One of our biggest pet peeves at LxL is the mid-career self-titled reinvention album: the one last gasp at pretending to start over. Many times it is when a band joins a major label and hopes to start anew or when the band has been falling apart and hopes for a fresh start, but either way, the mid-career self-titled album usually spells trouble. MGMT this week joins the ranks of mid-career self-titled albums, and from early returns, it sounds like this album won’t necessarily be a return to form. So in order to get our minds off the ugly self-titled trend, we have decided to give you the 10 best self-titled (or eponymous) albums of all time.
10. The Velvet Underground – The Velvet Underground & Nico
On top of its iconic Andy Warhol cover, The Velvet Underground & Nico is perhaps the most iconic album in experimental rock ‘n’ roll.
9. The Clash – The Clash
The London punk-rockers absolutely burst onto the scene with their self-titled debut, filled with brash, unrelenting 2-3 minute punk rock songs.
8. The Band – The Band
We have never hidden our love for the Band, and this list is no exception. Their self-titled album is surprisingly their second, actually living up to their debut, Music from Big Pink.
7. Led Zeppelin – Led Zeppelin I
Robert Plant and co. must have really loved their band name, self-titling their first four albums. This debut was one of the first “heavy metal” albums and pure blues heaven.
6. Weezer – Weezer (the “Blue Album”)
One of the best debuts ever proved to be the high point for a band that topped our Band Breaking Bad list. Every single song on what is known as the “Blue Album” is pop gold.
5. Paul Simon – Paul Simon
Paul Simon must have thought it extra important to name his solo debut after himself just to prove he didn’t need his goofy folk sidekick Art Garfunkel, and I would argue this album stacks up to any Simon & Garfunkel album.
4. Led Zeppelin – Led Zeppelin II
Our second of three Zeppelin albums that made the list, Led Zeppelin II took the band to an even higher plain, with rock monsters like “Whole Lotta Love” and Lord of The Rings tales like “Ramble On”.
3. The Beatles – The Beatles (the “White Album”)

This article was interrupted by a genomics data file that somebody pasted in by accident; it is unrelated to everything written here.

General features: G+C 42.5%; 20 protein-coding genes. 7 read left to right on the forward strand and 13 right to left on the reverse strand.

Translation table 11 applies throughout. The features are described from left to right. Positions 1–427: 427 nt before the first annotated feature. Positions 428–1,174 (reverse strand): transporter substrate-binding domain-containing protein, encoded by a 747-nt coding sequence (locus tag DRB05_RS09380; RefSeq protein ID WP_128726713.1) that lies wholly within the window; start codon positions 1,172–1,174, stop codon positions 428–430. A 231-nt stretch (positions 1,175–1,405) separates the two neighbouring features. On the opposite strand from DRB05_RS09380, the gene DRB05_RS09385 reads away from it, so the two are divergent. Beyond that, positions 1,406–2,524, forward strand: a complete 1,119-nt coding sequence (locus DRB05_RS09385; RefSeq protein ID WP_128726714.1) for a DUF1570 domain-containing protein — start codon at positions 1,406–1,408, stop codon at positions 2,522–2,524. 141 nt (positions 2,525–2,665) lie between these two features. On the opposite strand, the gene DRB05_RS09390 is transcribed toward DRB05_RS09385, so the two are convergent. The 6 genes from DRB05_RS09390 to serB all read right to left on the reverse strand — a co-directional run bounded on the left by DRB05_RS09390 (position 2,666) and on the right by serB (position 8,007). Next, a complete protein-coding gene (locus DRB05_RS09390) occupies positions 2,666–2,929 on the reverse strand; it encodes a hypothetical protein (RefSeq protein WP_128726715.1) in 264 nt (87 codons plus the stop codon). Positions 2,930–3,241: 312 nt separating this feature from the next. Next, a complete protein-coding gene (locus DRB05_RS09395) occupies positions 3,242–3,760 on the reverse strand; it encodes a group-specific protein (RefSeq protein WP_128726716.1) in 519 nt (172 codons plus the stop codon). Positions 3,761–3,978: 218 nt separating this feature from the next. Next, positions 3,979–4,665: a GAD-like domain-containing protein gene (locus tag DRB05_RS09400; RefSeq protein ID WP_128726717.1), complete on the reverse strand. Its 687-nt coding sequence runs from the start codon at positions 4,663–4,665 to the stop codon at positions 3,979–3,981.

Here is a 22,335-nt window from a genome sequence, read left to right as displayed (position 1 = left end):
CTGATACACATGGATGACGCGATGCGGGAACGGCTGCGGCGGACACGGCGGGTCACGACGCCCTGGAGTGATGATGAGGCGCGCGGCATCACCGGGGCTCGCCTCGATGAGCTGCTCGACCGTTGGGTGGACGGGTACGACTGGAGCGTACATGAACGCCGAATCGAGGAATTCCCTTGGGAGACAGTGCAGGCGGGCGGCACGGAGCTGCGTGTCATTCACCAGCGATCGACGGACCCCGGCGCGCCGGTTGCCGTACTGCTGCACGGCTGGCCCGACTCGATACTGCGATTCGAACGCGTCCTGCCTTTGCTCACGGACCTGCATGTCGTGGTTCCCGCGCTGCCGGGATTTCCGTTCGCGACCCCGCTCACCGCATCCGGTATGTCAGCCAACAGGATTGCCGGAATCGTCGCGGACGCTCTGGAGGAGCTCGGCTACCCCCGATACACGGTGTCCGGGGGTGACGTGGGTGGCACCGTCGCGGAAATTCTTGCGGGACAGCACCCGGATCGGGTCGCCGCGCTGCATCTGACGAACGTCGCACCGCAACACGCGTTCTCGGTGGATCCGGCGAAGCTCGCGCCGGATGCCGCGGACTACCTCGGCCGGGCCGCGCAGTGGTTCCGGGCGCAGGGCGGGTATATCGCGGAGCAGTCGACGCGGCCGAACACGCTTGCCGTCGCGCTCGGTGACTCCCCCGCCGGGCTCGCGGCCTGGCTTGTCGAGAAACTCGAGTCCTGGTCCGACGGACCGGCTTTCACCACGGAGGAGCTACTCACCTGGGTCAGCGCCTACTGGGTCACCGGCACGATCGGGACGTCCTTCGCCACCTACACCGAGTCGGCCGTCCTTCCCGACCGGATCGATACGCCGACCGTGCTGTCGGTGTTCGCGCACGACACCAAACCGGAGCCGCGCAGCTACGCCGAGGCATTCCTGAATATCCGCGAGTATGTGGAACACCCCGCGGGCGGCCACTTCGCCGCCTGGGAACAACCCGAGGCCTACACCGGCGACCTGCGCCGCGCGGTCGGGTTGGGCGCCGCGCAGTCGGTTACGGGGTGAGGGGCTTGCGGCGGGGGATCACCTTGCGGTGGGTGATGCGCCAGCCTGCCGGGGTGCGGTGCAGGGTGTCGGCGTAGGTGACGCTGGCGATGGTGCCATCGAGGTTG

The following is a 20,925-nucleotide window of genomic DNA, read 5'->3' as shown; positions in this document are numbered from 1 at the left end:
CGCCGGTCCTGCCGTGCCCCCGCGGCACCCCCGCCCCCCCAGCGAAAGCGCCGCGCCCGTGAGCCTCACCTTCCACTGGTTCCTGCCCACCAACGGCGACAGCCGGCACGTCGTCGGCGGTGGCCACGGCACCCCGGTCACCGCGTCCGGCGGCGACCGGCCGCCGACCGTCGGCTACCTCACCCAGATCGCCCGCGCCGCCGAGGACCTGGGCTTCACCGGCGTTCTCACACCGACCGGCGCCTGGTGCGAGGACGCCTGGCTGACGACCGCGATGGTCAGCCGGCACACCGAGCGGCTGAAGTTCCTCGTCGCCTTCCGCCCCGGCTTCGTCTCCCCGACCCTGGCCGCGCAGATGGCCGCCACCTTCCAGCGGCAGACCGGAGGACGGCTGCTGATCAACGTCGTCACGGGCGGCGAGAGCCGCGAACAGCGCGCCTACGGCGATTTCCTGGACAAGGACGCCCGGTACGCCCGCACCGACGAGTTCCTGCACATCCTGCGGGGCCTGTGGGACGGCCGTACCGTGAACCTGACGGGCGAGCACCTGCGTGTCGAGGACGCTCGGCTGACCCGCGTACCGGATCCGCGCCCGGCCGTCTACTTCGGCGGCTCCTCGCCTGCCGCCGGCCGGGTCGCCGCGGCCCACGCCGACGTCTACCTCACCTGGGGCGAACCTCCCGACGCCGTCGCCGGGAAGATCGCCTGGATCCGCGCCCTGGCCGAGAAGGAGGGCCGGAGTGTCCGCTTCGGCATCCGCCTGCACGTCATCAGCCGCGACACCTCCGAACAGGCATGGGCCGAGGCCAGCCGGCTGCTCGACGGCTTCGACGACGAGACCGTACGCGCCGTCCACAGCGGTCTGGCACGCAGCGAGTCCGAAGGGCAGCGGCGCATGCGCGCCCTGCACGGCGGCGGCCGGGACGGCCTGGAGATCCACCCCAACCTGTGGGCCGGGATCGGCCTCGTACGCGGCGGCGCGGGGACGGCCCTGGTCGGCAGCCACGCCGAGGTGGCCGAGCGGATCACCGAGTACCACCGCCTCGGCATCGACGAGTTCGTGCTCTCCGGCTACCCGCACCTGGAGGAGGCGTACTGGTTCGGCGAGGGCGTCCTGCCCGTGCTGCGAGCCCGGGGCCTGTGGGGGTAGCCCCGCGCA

What is widely known as the “White Album”, The Beatles has to be the most varied and diversified album of all-time, where each song comes completely out of left-field compared to the prior song. Folk, metal, ska, and Eastern music: the Beatles did it all on the Beatles.
2. The Stooges – The Stooges
Talk about exploding out of the gate. With the perfect name, the Stooges felt no need to give a special name to their album but introduced their take-no-prisoners garage rock with an album of the same name.
1. Led Zeppelin – Led Zeppelin IV
Entering four albums into the ring definitely helped Zeppelin’s chances on landing the top spot of the self-titled list, but one look at the tracklist of Led Zeppelin IV and you understand immediately why this is #1. “Black Dog”, “Rock ‘n’ Roll”, “Stairway to Heaven”, “Going to California”, “Misty Mountain Hop”, “When the Levee Breaks”: it’s a murderer’s row of rock ‘n’ roll classics.
Todd – Led Zeppelin – Led Zeppelin III
Todd thought it wrong not to mention every Zeppelin self-titled album, so he gave Zeppelin III his miss, which I would agree is probably the most underrated of them all.
Austin – The White Stripes – The White Stripes
On their eponymous debut, the White Stripes were just a couple punks from Detroit, but the jet-fueled blues revival was infectious and hard not to love.
Wes – Fleet Foxes – Fleet Foxes
The Fleet Foxes have landed themselves on just about every one of our seasonal lists, with their pastoral folk being able to rile up any type of scenery. Their self-titled debut was sprawling and vivid.